Rubber cement paint (RCP) is a simple mixture of 1 part oil paint to about 5 parts good old off the shelf rubber cement. This mixture is typically thinned down with mineral spirits or VM&P Naptha to a pourable consistency. The result is a paint that sticks like glue to rubber and flex’s with the mask without cracking or rubbing off. The real benefit is that rubber cement actually bites into the mask and gets into the pores of the latex. The solvent causes the Mask Making rubber to swell slightly which opens up the rubber pores and allows the rubber to get in. Once the solvent flashes off, only the rubber cement remains, which is now tightly locked onto and impregnated into the latex rubber. This is the reason why the bond is so strong. With that said, you may be wondering why everyone isn’t using rubber cement to paint their masks. The answer is simple. This stuff is TOXIC!!! And unless you work area is unbelievably well ventilated, you use chemical resistant gloves and you have an enclosed air supplied ventilation suit, I do not recommend using this as a general purpose paint medium for your masks despite its effectiveness.
When is it appropriate to use rubber cement to paint a mask?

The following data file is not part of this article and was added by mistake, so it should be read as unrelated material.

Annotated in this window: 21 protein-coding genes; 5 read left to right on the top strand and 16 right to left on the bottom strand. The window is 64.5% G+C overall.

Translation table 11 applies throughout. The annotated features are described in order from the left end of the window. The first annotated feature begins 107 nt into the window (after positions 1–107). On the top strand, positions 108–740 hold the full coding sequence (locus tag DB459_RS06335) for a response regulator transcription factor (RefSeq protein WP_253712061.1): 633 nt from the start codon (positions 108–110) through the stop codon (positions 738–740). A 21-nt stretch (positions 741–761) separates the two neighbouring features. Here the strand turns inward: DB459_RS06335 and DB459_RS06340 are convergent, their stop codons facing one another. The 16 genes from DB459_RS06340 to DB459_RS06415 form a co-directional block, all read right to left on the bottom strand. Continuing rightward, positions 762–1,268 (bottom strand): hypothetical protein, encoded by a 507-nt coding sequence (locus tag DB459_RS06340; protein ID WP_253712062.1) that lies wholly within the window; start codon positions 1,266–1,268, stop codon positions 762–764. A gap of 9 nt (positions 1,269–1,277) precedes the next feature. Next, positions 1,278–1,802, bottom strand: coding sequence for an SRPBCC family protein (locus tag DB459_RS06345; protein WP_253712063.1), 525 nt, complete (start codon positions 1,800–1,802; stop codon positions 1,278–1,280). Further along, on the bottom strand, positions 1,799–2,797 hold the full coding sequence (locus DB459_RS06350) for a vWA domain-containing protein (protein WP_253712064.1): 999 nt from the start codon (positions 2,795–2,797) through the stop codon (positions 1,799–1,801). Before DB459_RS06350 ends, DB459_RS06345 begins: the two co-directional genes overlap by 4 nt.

Rubber cement can be made somewhat less toxic by replacing the thinning solvent with D-Limonene, a natural, citrus solvent made from oranges. One of my favorite uses of rubber cement paint made with D-Limonene is for creating a rubout effect on a mask. The way it works is that you start out by putting down a base coat layer of latex mask paint (more on that later). Once the Mask Paint is dry, a very dilute mixture of rubber cement paint that is significantly darker than the base color is applied with a sponge. Once the RCP is dry you carefully go back over the mask with additional D-Limonene applied with a rag. The rag is first soaked in D-Limonene which is than used to gently rub the high points of the mask until most of the RCP is removed from those areas. The result is a high contrast accentuation of all the shaded areas of the mask where the darker colored rubber cement remains. Done well, the rubout can bring out all of the fine details that you can put into a mask design and serve as a beautiful background for additional detailing and color layering.